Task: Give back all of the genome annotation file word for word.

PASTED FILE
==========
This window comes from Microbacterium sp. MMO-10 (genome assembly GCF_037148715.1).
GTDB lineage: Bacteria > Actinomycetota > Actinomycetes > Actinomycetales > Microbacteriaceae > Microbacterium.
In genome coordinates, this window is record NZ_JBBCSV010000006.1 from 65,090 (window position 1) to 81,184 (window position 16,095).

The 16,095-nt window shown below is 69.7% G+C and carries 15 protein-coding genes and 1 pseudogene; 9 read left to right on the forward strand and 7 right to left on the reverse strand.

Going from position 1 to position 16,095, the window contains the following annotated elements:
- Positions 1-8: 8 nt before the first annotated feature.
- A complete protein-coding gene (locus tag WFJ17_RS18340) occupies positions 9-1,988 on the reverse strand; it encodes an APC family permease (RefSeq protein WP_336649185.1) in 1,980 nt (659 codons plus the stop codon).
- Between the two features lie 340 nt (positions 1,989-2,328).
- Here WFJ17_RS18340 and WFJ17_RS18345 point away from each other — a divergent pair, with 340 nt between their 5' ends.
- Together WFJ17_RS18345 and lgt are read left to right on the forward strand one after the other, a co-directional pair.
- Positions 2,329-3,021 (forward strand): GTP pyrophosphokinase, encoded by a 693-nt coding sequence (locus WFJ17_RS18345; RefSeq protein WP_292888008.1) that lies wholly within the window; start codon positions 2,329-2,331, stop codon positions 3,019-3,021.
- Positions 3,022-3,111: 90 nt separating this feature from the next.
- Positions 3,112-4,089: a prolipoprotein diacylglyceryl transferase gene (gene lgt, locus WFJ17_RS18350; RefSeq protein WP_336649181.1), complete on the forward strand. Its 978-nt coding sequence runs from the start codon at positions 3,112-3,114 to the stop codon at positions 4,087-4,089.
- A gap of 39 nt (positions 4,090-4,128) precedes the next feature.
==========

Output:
This window comes from Microbacterium sp. MMO-10 (genome assembly GCF_037148715.1).
GTDB lineage: Bacteria > Actinomycetota > Actinomycetes > Actinomycetales > Microbacteriaceae > Microbacterium.
In genome coordinates, this window is record NZ_JBBCSV010000006.1 from 65,090 (window position 1) to 81,184 (window position 16,095).

The 16,095-nt window shown below is 69.7% G+C and carries 15 protein-coding genes and 1 pseudogene; 9 read left to right on the forward strand and 7 right to left on the reverse strand.

Going from position 1 to position 16,095, the window contains the following annotated elements:
- Positions 1-8: 8 nt before the first annotated feature.
- A complete protein-coding gene (locus tag WFJ17_RS18340) occupies positions 9-1,988 on the reverse strand; it encodes an APC family permease (RefSeq protein WP_336649185.1) in 1,980 nt (659 codons plus the stop codon).
- Between the two features lie 340 nt (positions 1,989-2,328).
- Here WFJ17_RS18340 and WFJ17_RS18345 point away from each other — a divergent pair, with 340 nt between their 5' ends.
- Together WFJ17_RS18345 and lgt are read left to right on the forward strand one after the other, a co-directional pair.
- Positions 2,329-3,021 (forward strand): GTP pyrophosphokinase, encoded by a 693-nt coding sequence (locus WFJ17_RS18345; RefSeq protein WP_292888008.1) that lies wholly within the window; start codon positions 2,329-2,331, stop codon positions 3,019-3,021.
- Positions 3,022-3,111: 90 nt separating this feature from the next.
- Positions 3,112-4,089: a prolipoprotein diacylglyceryl transferase gene (gene lgt, locus WFJ17_RS18350; RefSeq protein WP_336649181.1), complete on the forward strand. Its 978-nt coding sequence runs from the start codon at positions 3,112-3,114 to the stop codon at positions 4,087-4,089.
- A gap of 39 nt (positions 4,090-4,128) precedes the next feature.